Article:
In "Computational Complexity, A modern approach", Arora & Barak proof the following claim (Claim 5.11.2):

Suppose that $\mathsf{NTIME}(n) \subseteq \mathsf{DTIME}(n^{1.2})$. Then $\Sigma_2$-$\mathsf{TIME}(n^{8}) \subseteq \mathsf{NTIME}(n^{9.6})$,

which they prove in the following way:

  • If $L \in \Sigma_2$-$\mathsf{TIME}(n^8)$, then $\exists$ TM $M$ which runs in time $O(|x|^8)$ s.t. $x \in L \leftrightarrow \exists u \in \{0,1\}^{c|x|^8} \forall v \in \{0,1\}^{d|x|^8} M(x,u,v) = 1$
  • But if $\mathsf{NTIME}(n) \subseteq \mathsf{DTIME}(n^{1.2})$, then

by a simple padding argument, we have a deterministic algorithm $D$ that on inputs $x, u$ with $|x| = n$ and $|u| = cn^8$ runs in time $O((n^8)^{1.2}) = O(n^{9.6})$ and returns $1$ iff there exists some $v \in \{0,1\}^{dn^8}$ such that $M(x,u,v) = 0$

I struggle to see what this "simple padding argument" might be? That is, how do we get respective deterministic algorithm $D$ if we have the TM $M$?

  • $\begingroup$ Isn't it clear enough that standard padding technique is able to demonstrate that $DTIME(n^{1.2})\supseteq NTIME(n)\implies DTIME(n^{9.6})\supseteq NTIME(n^8)$? Hint: $D$ mimics $M$ by first padding the input length to $n^8$ (with trailing dummy symbols) then enters the start state of $M$ and runs $M$ on the padded input. $\endgroup$ – Thinh D. Nguyen Aug 21 '19 at 3:49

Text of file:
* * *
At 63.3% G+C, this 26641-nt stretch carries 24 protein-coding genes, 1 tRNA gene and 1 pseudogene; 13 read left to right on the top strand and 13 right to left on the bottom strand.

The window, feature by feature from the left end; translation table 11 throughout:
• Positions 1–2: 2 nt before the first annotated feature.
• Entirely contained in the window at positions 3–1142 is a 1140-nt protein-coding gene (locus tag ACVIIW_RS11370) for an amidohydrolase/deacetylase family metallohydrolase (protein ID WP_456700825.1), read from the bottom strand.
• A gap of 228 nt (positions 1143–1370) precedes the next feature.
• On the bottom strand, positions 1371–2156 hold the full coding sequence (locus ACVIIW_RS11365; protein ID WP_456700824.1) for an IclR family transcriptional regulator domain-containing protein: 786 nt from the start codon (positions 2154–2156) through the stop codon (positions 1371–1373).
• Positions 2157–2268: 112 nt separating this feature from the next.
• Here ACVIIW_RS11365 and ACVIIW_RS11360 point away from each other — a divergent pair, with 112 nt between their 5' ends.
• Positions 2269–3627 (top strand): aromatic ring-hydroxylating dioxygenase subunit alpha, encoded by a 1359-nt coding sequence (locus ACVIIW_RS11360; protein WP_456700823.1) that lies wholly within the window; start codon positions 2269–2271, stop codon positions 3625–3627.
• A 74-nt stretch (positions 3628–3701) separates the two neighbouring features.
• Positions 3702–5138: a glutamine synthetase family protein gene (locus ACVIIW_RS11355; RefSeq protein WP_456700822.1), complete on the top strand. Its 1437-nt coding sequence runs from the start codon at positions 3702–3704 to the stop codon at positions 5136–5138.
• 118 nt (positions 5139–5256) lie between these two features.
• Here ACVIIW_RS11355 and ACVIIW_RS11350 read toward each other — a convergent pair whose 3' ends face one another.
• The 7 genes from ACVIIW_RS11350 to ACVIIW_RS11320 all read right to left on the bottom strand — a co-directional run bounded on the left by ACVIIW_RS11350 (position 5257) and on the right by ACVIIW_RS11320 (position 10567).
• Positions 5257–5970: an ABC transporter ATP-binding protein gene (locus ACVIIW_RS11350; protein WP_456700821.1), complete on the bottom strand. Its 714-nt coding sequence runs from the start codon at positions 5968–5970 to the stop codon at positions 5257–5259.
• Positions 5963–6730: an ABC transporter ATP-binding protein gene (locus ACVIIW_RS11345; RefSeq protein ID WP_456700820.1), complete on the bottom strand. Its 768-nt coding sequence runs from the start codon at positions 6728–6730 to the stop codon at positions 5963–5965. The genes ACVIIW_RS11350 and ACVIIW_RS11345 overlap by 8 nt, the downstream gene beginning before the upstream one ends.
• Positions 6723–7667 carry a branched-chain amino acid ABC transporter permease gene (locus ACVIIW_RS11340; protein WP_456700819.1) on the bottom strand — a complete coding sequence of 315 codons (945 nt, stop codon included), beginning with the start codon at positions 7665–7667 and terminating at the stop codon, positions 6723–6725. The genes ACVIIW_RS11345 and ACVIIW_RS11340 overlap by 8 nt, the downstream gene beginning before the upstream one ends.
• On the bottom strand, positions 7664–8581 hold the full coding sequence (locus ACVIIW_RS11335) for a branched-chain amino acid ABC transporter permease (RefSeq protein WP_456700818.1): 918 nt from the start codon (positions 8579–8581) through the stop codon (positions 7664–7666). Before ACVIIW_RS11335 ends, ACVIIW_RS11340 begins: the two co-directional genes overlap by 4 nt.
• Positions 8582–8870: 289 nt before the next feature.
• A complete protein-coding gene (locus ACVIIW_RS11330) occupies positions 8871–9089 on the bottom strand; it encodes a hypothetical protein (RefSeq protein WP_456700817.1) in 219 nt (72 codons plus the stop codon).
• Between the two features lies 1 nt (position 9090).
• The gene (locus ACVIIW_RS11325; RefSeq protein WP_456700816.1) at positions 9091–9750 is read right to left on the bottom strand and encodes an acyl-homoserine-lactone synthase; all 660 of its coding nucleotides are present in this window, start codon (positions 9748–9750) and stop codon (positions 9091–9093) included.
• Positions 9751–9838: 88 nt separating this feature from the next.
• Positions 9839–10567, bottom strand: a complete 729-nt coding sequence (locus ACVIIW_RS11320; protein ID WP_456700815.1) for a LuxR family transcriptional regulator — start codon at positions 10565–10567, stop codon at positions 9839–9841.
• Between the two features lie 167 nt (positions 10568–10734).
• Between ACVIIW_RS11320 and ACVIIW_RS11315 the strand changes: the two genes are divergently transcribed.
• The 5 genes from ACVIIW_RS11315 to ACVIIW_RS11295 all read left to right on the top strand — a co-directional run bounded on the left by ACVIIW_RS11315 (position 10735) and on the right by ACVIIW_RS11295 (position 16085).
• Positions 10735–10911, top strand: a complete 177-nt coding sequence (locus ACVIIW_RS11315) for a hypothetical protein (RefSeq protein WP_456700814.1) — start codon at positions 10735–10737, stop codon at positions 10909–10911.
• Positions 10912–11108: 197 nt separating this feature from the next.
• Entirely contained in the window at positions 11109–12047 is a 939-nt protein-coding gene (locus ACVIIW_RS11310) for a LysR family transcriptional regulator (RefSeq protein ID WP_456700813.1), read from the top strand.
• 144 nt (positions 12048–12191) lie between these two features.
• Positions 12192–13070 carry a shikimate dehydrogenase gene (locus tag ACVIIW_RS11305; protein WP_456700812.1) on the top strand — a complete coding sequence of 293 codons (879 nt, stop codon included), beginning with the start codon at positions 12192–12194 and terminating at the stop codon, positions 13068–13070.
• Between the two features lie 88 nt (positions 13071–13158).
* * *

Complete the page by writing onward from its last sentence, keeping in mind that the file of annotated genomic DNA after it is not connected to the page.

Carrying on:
• $\begingroup$ Then $D$ will play the role of a de-quantifier machine that peels off the $\forall v$ quantifier for you. $\endgroup$ – Thinh D. Nguyen Aug 21 '19 at 3:55

The language $$L_1 = \{(x,u) ~|~ \exists v\in \{0,1\}^{d|x|^8}M(x,u,v) = 0\}$$ belongs to $NTIME(n)$ by design, since $|v| = O(|x| + |u|) = O(|x|^{8})$. By the assumption of the theorem, $L_1$ is decidable by some deterministic $D$ in $O((|x|+|u|)^{1.2}) = O(|x|^{9.6})$ steps. The recipee for $D$ isn't important, but the existence of such algorithm $D$ leads to the last step of the proof.

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